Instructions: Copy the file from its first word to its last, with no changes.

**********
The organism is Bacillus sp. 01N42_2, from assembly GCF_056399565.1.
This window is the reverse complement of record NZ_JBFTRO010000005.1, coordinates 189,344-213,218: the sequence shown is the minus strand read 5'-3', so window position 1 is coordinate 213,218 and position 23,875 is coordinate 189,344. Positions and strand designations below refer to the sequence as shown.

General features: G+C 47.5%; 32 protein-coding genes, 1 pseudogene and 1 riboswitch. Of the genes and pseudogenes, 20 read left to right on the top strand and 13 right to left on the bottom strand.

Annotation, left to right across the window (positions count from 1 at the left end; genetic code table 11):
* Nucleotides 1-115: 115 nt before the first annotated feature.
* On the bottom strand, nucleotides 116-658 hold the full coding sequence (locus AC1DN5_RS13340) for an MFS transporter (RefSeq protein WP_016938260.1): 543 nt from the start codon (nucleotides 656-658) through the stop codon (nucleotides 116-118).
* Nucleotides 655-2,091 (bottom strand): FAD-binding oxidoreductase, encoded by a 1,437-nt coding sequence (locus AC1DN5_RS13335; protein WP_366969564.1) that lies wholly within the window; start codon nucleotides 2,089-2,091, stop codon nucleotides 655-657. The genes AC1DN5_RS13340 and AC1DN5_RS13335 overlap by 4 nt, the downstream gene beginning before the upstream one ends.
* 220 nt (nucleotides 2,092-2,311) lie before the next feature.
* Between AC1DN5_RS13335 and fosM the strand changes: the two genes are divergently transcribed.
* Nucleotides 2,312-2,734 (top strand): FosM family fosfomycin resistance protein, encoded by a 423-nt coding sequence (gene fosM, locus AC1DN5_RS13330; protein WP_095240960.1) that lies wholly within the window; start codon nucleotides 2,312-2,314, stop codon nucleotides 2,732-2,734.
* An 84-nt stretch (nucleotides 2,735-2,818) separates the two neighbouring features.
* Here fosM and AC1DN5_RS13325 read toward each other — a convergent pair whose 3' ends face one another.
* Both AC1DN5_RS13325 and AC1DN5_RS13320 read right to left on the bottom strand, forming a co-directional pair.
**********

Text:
The organism is Bacillus sp. 01N42_2, from assembly GCF_056399565.1.
This window is the reverse complement of record NZ_JBFTRO010000005.1, coordinates 189,344-213,218: the sequence shown is the minus strand read 5'-3', so window position 1 is coordinate 213,218 and position 23,875 is coordinate 189,344. Positions and strand designations below refer to the sequence as shown.

General features: G+C 47.5%; 32 protein-coding genes, 1 pseudogene and 1 riboswitch. Of the genes and pseudogenes, 20 read left to right on the top strand and 13 right to left on the bottom strand.

Annotation, left to right across the window (positions count from 1 at the left end; genetic code table 11):
* Nucleotides 1-115: 115 nt before the first annotated feature.
* On the bottom strand, nucleotides 116-658 hold the full coding sequence (locus AC1DN5_RS13340) for an MFS transporter (RefSeq protein WP_016938260.1): 543 nt from the start codon (nucleotides 656-658) through the stop codon (nucleotides 116-118).
* Nucleotides 655-2,091 (bottom strand): FAD-binding oxidoreductase, encoded by a 1,437-nt coding sequence (locus AC1DN5_RS13335; protein WP_366969564.1) that lies wholly within the window; start codon nucleotides 2,089-2,091, stop codon nucleotides 655-657. The genes AC1DN5_RS13340 and AC1DN5_RS13335 overlap by 4 nt, the downstream gene beginning before the upstream one ends.
* 220 nt (nucleotides 2,092-2,311) lie before the next feature.
* Between AC1DN5_RS13335 and fosM the strand changes: the two genes are divergently transcribed.
* Nucleotides 2,312-2,734 (top strand): FosM family fosfomycin resistance protein, encoded by a 423-nt coding sequence (gene fosM, locus AC1DN5_RS13330; protein WP_095240960.1) that lies wholly within the window; start codon nucleotides 2,312-2,314, stop codon nucleotides 2,732-2,734.
* An 84-nt stretch (nucleotides 2,735-2,818) separates the two neighbouring features.
* Here fosM and AC1DN5_RS13325 read toward each other — a convergent pair whose 3' ends face one another.
* Both AC1DN5_RS13325 and AC1DN5_RS13320 read right to left on the bottom strand, forming a co-directional pair.